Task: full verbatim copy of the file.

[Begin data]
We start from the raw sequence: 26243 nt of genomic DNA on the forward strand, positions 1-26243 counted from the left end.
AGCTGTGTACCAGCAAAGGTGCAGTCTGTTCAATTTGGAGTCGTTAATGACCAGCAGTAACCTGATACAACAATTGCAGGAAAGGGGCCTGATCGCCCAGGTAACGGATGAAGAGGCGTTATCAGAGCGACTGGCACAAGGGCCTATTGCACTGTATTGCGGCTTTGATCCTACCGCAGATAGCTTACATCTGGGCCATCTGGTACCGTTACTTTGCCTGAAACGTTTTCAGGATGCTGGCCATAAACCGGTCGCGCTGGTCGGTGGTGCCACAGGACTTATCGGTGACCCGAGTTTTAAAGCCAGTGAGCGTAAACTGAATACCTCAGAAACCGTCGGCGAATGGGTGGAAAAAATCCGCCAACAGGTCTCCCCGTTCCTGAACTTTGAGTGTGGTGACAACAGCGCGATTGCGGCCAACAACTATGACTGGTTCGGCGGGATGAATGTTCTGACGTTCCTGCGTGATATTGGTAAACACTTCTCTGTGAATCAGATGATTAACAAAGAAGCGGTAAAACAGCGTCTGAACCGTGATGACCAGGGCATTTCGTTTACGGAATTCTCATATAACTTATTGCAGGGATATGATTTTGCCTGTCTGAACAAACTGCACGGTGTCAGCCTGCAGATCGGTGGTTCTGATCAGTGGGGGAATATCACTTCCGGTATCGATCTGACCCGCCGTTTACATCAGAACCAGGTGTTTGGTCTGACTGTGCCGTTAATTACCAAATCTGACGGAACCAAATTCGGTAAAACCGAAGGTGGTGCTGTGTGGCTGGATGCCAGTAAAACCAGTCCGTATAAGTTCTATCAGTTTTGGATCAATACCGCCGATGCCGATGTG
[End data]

We start from the raw sequence: 26243 nt of genomic DNA on the forward strand, positions 1-26243 counted from the left end.
AGCTGTGTACCAGCAAAGGTGCAGTCTGTTCAATTTGGAGTCGTTAATGACCAGCAGTAACCTGATACAACAATTGCAGGAAAGGGGCCTGATCGCCCAGGTAACGGATGAAGAGGCGTTATCAGAGCGACTGGCACAAGGGCCTATTGCACTGTATTGCGGCTTTGATCCTACCGCAGATAGCTTACATCTGGGCCATCTGGTACCGTTACTTTGCCTGAAACGTTTTCAGGATGCTGGCCATAAACCGGTCGCGCTGGTCGGTGGTGCCACAGGACTTATCGGTGACCCGAGTTTTAAAGCCAGTGAGCGTAAACTGAATACCTCAGAAACCGTCGGCGAATGGGTGGAAAAAATCCGCCAACAGGTCTCCCCGTTCCTGAACTTTGAGTGTGGTGACAACAGCGCGATTGCGGCCAACAACTATGACTGGTTCGGCGGGATGAATGTTCTGACGTTCCTGCGTGATATTGGTAAACACTTCTCTGTGAATCAGATGATTAACAAAGAAGCGGTAAAACAGCGTCTGAACCGTGATGACCAGGGCATTTCGTTTACGGAATTCTCATATAACTTATTGCAGGGATATGATTTTGCCTGTCTGAACAAACTGCACGGTGTCAGCCTGCAGATCGGTGGTTCTGATCAGTGGGGGAATATCACTTCCGGTATCGATCTGACCCGCCGTTTACATCAGAACCAGGTGTTTGGTCTGACTGTGCCGTTAATTACCAAATCTGACGGAACCAAATTCGGTAAAACCGAAGGTGGTGCTGTGTGGCTGGATGCCAGTAAAACCAGTCCGTATAAGTTCTATCAGTTTTGGATCAATACCGCCGATGCCGATGTG